Film Studies B.A. and Minor

students filming a class project

RIC’s B.A. in film studies prepares students for a wide range of careers related to both filmmaking and the analysis of visual media. 

Film Studies at RIC

Our theory-to-practice curriculum combines instruction in filmmaking practices and styles with the study of the history, cultural reception, and cultural impacts of cinema, as well as an examination of the film industry and its place in modern society. You will study different modes of filmmaking, such as narrative, documentary, experimental, and serial storytelling across different media platforms. You will also learn skills related to screenwriting, directing, editing, and lighting & cinematography, and put them into practice in your own creative work. Film studies majors gain not only knowledge in their field, but also valuable soft skills such as research, analysis, collaboration, and project management.

Upon completion of this program, our graduates are prepared for entry-level work in a wide range of careers in creative positions within the film industry, in independent film production, in social media content creation, or in web series creation. Alternatively, they are prepared for entry-level work  in entertainment journalism, in film and media reviewing, and in related fields such as festival programming, arts management, marketing, and media education.

Program Details

About the RIC Film Studies Program

Video created by Alexander Geil (class of 2026) for the FILM 218: Fundamentals of Film Production course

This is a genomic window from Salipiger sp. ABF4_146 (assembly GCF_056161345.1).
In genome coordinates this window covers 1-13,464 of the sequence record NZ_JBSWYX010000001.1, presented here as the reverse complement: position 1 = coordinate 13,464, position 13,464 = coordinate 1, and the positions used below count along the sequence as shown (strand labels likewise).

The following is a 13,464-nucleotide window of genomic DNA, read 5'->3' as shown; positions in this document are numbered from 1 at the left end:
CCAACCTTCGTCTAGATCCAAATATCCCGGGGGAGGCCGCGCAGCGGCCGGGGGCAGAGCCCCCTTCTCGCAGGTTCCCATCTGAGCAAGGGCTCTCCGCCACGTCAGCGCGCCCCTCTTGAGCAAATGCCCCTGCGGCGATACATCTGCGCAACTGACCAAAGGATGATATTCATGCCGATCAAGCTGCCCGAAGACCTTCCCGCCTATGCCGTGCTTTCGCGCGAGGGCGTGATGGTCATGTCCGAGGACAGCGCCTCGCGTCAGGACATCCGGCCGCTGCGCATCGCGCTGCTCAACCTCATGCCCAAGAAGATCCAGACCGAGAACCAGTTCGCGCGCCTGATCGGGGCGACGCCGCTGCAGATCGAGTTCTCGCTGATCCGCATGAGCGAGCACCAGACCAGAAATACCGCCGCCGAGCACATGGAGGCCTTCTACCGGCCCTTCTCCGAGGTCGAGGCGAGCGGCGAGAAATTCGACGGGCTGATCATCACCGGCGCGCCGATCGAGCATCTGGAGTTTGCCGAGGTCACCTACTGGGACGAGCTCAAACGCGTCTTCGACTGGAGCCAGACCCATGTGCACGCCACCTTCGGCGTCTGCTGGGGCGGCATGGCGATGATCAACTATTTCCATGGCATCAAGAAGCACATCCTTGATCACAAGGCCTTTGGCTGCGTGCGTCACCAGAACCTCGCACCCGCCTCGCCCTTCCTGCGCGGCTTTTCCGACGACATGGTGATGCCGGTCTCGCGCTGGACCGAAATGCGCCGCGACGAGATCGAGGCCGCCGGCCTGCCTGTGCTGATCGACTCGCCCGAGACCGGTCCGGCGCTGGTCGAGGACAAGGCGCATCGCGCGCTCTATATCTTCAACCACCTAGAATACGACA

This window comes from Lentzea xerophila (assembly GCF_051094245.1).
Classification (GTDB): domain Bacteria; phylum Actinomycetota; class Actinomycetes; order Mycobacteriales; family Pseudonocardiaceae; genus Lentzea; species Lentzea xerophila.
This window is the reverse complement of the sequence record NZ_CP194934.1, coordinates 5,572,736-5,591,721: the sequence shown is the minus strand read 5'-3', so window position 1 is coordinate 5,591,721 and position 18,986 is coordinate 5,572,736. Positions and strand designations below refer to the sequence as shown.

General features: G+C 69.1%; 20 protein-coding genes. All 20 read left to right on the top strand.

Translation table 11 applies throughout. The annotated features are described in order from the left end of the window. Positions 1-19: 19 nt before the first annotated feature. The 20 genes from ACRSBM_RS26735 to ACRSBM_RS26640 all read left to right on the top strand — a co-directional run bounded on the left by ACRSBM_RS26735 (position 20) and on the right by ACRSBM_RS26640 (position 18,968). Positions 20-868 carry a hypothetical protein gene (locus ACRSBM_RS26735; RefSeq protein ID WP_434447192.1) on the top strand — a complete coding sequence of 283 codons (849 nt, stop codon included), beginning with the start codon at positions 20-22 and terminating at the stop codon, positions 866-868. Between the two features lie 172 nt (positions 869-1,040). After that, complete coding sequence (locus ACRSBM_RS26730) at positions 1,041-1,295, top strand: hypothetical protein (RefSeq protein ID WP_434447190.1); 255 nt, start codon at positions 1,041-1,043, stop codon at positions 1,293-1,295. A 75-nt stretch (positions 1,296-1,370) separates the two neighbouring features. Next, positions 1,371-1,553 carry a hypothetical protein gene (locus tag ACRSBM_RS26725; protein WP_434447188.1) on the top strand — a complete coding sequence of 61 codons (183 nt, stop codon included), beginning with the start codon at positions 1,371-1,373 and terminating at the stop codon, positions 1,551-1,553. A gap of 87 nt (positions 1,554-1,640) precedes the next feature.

Program/Learning Goals

Upon completion of this program, our graduates are able to:

  • Understand and analyze how films are made with respect to aspects such as production design, cinematography, editing, and sound.
  • Understand and follow the workflow for both short film and feature film production, as well as be able to put into practice in their own creative work the fundamentals of screenwriting, directing, production design, cinematography, editing, and sound.
  • Understand and analyze films with respect to their historical contexts – across film history and in terms of cultural and transnational contexts.
  • Understand and analyze films with respect to theoretical issues such as representation, meaning, and audience reception, and be able to situate their own creative work in relationship to both film history and film theory.
  • Understand different modes of filmmaking, such as narrative, documentary, experimental and serial storytelling across different platforms, as well as be able to put into practice the different processes involved in their creation from development to release.

Course Information

Our 48-credit requirement for the major makes it possible for full-time students to complete their degrees and graduate in 4 years. It also allows for students to declare a second major or a minor (if interested) without adding extra time towards graduation or cost to tuition. Faculty advisors in the Film Studies Program assist students in choosing a second major or minor that will compliment their film degrees and provide an additional set of career credentials.

Students who don't wish to declare a minor or a second major are strongly encouraged to take additional film classes beyond those required for the major in order to maximize their skills and their potential career pathways within the  production field or one of the career fields related to critical studies of cinema.

Use the links below to find more specific information about degree requirements:

Course Requirements  

Course Descriptions 

Academic Rhode Map

Minor in Film Studies

Declaring a minor allows you to explore other areas of interest and make interdisciplinary connections. Minor areas at RIC complement and reinforce all major areas of study. By declaring a minor, you can set yourself apart as a candidate for job, internship and volunteer opportunities.